Saturday, I finally answered the figurative tapping on the window, and hopefully have drawn the right attention to the issues that were raised by an online correspondent.  The rest of the day, though, was spent catching up on the sleep I forewent, whilst manning the shelter.  Being up most of Friday night, though, showed that I still have stamina.  The evening was graced by the megaton voice of one Jacqui Foreman, who showed both vocal range and mastery of two types of guitar, in a concert at The Raven Cafe. She and her two accompanists delivered a solid three hours of a range of music, from soft rock ballads to acoustic jazz; Ma Rainey, through Frank Sinatra, to The Cranberries and Metallica, all find a spot in Sister Jackson’s repertoire. Among the people who I encountered there were a veteran musical arranger, a little boy who was somehow fascinated by my presence and a young lady who waved at me, from across the room- a case of mistaken identity.  It’s always colourful at The Raven.

Today, the last month of a decade of growth launched itself.  I tidied up my driveway, which had still been laden with ice and snow.  The sun was a big helper, and now the driveway is mostly clear.  The breakfast meeting at the Legion was cancelled, so I went down to Cupper’s, for an order of skinny pancakes, with melon on the side.  Several transient men were there, warming themselves, waiting for a Salvation Army service, across the street.  They had a very sobering account of the snowstorm just passed.  At least, there was an active shelter-not the one I manned, but the regular overnight shelter that SA provides, on below-freezing nights.  The day ended with a short Baha’i meeting, and now I look forward to a fruitful December.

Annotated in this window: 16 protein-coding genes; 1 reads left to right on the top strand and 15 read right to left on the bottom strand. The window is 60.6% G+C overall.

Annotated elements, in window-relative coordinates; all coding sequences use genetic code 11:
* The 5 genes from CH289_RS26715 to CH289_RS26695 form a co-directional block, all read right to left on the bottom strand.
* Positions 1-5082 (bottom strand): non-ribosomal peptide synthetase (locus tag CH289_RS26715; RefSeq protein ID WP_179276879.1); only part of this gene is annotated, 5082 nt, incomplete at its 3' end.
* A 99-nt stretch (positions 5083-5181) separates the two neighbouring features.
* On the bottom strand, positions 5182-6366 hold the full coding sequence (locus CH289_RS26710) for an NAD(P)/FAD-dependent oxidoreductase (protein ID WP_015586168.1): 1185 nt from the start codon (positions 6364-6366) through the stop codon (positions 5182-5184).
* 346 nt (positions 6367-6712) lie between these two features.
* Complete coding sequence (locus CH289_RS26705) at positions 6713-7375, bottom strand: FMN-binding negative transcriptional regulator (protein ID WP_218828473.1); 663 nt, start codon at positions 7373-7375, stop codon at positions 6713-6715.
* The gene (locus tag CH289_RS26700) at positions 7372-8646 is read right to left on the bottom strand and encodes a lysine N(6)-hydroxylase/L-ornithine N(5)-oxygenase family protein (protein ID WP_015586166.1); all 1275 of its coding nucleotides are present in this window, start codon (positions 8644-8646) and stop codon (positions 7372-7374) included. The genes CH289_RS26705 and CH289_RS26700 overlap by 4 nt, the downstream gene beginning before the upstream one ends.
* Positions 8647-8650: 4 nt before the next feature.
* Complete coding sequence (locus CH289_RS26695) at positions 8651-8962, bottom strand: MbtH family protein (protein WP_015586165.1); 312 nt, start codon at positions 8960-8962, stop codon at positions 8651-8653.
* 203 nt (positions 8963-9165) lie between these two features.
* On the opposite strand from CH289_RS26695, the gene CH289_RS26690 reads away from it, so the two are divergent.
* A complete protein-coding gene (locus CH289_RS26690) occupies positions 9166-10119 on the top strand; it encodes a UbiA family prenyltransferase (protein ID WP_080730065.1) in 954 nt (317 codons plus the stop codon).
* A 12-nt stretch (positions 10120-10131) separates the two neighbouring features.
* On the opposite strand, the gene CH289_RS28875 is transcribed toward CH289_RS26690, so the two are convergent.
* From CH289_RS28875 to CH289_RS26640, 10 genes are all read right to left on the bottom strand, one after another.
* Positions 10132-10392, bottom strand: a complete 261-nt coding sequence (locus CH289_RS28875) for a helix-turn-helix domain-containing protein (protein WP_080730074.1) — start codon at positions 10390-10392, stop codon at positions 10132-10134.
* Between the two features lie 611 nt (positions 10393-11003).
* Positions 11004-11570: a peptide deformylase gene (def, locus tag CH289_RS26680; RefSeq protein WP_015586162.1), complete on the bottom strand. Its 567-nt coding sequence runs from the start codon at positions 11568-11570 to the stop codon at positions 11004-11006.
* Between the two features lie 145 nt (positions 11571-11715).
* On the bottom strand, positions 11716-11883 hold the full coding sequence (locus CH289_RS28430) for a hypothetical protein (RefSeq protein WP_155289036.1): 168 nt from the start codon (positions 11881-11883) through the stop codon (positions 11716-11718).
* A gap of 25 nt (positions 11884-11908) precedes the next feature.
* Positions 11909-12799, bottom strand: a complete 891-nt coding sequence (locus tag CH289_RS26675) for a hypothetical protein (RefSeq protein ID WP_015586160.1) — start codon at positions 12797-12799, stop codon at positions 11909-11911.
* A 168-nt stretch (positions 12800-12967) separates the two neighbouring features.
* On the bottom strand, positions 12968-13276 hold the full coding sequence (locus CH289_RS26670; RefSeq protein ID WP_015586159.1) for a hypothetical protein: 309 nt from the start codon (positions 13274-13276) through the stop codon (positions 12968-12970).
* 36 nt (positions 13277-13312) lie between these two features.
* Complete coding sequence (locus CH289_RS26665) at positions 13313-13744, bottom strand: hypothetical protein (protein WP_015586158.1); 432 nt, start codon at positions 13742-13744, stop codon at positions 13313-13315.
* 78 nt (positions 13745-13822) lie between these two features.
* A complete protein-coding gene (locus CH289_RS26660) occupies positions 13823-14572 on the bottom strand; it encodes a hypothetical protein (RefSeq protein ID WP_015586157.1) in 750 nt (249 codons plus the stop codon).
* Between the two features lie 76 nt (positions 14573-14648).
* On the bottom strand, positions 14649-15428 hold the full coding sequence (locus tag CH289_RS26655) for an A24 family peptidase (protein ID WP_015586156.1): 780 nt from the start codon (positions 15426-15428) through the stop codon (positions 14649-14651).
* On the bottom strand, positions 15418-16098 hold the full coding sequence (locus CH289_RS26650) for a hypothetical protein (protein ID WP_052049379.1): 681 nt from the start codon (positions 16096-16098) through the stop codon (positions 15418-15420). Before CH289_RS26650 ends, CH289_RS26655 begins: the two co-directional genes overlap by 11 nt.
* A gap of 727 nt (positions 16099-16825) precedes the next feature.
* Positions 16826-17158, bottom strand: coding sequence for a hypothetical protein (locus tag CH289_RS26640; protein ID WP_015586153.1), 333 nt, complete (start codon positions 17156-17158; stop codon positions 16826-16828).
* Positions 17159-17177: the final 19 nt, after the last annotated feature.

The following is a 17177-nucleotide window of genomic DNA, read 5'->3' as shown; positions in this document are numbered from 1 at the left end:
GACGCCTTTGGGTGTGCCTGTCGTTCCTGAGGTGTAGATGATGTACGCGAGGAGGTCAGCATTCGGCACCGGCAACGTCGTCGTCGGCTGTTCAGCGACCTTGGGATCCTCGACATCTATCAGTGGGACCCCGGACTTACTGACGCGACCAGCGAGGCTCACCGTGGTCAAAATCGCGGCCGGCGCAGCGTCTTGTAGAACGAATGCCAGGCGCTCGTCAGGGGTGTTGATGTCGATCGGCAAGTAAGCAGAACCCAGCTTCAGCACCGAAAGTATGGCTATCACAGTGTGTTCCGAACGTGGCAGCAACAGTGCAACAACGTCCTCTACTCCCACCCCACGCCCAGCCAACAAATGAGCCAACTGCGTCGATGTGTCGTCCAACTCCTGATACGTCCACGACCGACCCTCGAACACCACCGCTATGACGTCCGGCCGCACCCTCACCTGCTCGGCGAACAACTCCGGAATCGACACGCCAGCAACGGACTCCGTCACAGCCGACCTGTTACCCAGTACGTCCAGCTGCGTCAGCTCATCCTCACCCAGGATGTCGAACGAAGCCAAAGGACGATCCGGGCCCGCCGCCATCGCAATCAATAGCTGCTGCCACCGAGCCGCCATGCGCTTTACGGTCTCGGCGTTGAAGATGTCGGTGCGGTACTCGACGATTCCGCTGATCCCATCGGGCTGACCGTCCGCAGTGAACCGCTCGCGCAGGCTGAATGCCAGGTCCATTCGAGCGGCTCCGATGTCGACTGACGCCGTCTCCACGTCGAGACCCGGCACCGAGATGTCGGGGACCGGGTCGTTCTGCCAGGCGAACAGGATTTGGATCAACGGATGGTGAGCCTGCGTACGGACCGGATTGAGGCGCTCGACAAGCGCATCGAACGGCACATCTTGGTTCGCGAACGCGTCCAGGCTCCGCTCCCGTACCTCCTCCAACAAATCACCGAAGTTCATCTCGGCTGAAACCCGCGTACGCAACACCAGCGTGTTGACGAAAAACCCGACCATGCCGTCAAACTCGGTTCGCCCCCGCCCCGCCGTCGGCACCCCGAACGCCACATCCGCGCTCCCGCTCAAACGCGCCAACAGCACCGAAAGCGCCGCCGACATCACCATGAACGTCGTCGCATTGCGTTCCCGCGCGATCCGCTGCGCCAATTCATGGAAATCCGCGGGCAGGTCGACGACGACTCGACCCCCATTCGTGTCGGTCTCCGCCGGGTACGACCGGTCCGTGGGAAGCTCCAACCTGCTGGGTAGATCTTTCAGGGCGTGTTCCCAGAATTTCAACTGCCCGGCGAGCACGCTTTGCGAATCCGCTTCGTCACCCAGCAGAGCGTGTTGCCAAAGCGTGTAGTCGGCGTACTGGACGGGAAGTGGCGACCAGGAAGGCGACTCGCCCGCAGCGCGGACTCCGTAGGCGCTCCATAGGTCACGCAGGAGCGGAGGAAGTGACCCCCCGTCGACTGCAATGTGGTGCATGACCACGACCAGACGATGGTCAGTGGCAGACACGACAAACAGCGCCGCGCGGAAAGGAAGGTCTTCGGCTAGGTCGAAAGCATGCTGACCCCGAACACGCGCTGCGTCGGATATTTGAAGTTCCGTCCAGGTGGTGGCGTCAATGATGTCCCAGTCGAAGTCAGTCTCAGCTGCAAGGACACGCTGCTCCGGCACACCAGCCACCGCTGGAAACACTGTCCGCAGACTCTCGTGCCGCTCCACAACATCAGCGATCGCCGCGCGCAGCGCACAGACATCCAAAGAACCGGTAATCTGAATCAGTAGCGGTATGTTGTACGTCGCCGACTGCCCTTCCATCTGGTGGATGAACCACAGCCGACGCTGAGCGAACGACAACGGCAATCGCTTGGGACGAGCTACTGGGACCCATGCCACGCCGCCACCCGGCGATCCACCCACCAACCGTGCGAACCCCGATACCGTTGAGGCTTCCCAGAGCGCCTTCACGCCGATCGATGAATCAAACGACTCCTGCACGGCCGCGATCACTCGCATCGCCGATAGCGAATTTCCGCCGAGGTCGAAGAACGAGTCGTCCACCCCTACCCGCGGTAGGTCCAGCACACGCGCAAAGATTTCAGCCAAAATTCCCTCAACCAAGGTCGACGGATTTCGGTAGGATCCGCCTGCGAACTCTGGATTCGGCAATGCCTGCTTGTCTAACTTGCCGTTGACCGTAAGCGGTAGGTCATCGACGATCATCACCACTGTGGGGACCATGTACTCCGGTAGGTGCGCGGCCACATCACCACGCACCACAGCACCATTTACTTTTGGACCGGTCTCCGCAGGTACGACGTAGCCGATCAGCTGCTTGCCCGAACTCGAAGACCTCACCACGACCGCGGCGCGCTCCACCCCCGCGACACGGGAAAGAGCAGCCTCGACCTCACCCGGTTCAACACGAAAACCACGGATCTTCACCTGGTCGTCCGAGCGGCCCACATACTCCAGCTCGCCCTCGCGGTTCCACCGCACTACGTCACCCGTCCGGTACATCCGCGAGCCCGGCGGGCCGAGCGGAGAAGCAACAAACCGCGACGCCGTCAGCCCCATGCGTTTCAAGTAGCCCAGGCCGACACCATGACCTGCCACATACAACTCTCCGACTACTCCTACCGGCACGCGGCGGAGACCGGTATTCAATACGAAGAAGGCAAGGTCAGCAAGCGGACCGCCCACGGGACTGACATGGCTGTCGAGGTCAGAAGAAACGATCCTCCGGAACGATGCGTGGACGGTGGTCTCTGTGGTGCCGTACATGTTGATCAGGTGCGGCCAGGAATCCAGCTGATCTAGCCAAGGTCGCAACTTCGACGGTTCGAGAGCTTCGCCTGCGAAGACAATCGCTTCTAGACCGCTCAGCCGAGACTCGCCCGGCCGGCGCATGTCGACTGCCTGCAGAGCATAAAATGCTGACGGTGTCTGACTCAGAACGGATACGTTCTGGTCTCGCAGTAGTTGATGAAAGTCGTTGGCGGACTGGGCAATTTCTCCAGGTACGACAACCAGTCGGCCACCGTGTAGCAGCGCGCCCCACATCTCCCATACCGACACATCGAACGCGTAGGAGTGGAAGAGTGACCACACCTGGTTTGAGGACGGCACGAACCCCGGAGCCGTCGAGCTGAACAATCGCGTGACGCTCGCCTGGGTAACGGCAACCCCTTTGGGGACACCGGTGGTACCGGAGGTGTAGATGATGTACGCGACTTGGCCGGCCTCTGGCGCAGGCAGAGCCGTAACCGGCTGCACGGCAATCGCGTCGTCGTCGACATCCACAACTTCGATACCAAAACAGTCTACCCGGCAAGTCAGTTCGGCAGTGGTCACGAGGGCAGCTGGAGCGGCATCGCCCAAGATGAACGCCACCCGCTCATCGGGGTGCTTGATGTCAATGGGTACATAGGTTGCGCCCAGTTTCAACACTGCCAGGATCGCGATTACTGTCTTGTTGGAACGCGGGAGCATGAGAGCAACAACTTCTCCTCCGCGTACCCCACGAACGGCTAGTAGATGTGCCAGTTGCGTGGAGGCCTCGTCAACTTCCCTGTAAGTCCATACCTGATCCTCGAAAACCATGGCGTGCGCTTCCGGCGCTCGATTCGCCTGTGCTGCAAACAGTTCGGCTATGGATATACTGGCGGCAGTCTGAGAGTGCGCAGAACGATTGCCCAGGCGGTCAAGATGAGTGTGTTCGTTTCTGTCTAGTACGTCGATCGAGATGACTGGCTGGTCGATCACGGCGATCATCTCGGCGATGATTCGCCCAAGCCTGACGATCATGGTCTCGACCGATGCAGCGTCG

Work will likely still be slow, but I will be mainly concerned with my dear daughter-in-law, who arrives  next Sunday, for nearly a month.  Aram will be back, after New Year’s and his last days with the regular Navy.  It’ll give me a chance to introduce Yunhee to our fair state and to several of my dear friends.  Then, too, is everything that has to do with Christmas time in Prescott, and around the state.

Cleaning Up Ashes

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December 26, 2018, Prescott-

There is always a reckoning,

when one fails to heed the inner voice.

Christmas, 2018 will be remembered

as much for what I lost,

as for what I received.

There will be a reckoning,

sometime this week,

in one part of my life.

Then, I will go on,

though thankfully,

not without a job.

I may have one less friend,

and one less close relative,

in my life.

I will go on, though,

because there is no other way.

On the other hand,

I have a little family,

who  bring me joy,

and will continue,

for a good many years to come.

Prescott may not be the same.

after this week,

but I have my work,